- Western consumers are still unwilling to eat insects, whether whole or processed, and also are reluctant to eat meat from animals fed insects, according to research from Wageningen University in The Netherlands.
- Researchers asked 2,654 consumers about eating insects in different forms: whole, freeze dried, fried, or processed into a product. Lead researcher Muriel Verain found little difference between reactions to the four products, and only half were willing to try them at all. Consumers also thought hamburgers made from the meat of cattle that had been fed insects would be harder to prepare, less safe and not as tasty.
- “There's still a long way to go as far as insect consumption is concerned,” Verain said. “I would think eating insects is certainly an option for cattle feed in the short term. In the long term, invisibly processing insects into products instead of using whole, visible ones seems the best step toward getting people into insects.”
Many manufacturers working with insects have tried to normalize insect consumption for western consumers by processing crickets, mealworms or locusts into flours before using them to boost protein in familiar products such as bars and brownies. It's surprising that participants in this latest study had similar reactions to insects processed into foods as they did to whole insects. Efforts to beat consumers’ disgust may need more work than previously thought.
This may be part of the reason why insect-containing foods are still a tiny niche. Exo Inc of Brooklyn, New York, and Chapul of Salt Lake City, Utah, are two of about 25 U.S. and Canadian food manufacturers currently using cricket powder in food products.
Insect use in animal feed arguably requires less of a leap for consumers. The Food and Drug Administration and the Canadian Food Inspection Agency last year approved the use of dried black soldier fly larvae as feed for fish and poultry. Supporters of the idea point out that insects are an important part of the diet of poultry and fish in the wild, and they offer a sustainable alternative to resource-intensive feed ingredients like fishmeal, fish oil, soybean meal, palm kernel oil and coconut oil.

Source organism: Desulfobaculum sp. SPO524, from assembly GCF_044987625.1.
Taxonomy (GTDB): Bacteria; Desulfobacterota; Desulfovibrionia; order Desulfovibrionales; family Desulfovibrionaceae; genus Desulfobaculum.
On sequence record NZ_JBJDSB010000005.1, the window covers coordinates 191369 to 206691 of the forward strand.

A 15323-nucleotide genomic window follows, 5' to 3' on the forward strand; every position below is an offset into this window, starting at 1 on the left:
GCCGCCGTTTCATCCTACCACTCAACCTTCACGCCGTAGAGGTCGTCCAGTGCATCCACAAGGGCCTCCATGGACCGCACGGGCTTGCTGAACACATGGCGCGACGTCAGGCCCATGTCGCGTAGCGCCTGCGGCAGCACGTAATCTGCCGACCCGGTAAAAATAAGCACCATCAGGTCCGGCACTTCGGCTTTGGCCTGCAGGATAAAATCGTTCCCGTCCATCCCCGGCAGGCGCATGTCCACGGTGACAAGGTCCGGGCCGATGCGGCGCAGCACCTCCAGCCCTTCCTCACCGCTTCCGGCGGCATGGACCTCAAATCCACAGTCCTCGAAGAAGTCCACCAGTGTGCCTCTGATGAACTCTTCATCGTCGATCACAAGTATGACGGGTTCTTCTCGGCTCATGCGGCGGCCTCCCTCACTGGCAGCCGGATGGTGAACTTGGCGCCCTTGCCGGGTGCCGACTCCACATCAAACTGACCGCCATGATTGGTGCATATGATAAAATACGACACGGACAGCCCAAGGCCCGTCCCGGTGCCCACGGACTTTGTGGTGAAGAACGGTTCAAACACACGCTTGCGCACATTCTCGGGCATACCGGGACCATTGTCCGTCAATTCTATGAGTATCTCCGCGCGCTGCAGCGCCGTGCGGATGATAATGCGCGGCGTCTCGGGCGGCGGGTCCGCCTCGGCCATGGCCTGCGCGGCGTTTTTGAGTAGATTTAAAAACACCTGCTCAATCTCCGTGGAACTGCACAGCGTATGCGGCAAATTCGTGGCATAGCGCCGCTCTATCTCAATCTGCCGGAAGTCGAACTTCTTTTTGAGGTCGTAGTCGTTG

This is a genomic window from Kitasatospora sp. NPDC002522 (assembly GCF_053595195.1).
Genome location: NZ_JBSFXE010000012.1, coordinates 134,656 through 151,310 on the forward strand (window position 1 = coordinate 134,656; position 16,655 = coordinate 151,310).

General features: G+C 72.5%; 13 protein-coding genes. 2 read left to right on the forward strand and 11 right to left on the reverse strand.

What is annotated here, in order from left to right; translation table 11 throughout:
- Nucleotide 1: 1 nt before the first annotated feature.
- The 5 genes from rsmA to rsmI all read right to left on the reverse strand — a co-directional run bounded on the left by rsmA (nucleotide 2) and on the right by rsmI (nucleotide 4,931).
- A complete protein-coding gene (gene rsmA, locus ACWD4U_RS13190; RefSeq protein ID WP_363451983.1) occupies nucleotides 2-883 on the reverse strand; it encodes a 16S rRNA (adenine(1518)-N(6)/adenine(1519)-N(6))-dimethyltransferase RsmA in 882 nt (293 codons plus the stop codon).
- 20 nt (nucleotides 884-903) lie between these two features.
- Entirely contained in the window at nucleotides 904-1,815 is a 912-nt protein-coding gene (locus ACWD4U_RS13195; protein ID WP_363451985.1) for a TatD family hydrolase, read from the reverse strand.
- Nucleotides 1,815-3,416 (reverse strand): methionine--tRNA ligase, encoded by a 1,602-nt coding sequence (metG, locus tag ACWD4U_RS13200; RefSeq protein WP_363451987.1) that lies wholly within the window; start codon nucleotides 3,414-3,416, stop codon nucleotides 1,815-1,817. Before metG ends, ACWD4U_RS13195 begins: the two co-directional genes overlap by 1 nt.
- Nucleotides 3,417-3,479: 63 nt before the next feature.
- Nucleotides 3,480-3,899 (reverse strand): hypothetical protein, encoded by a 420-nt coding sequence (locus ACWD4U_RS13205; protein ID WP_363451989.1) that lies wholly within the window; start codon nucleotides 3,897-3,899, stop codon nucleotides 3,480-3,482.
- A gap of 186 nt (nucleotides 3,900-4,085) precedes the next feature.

Given that the realities of factory farmed animals are already largely hidden from public view – or avoided by consumers – many may not care about insects in animal feed as much as the Wageningen study suggests. Marketing that plays up sustainability and the ‘back to nature’ aspect of animals eating insects could help overcome remaining concerns. It is also worth bearing in mind that with global meat demand on the rise, the price of inputs also is rising. If meat from animals fed insects is significantly cheaper to produce – as is expected – then its lower price may increase its palatability.
The UN’s Food and Agriculture Organization says the biggest challenge for insect ingredients is consumer acceptance.The FAO claims that disgust can be overcome relatively quickly, saying the rapid acceptance of raw fish in the form of sushi is a good example. Around two billion people around the world already regularly eat insects. Wide-spread bug consumption still has a ways to go, at least in the U.S., but there is evidence its acceptance could one day become reality for many people.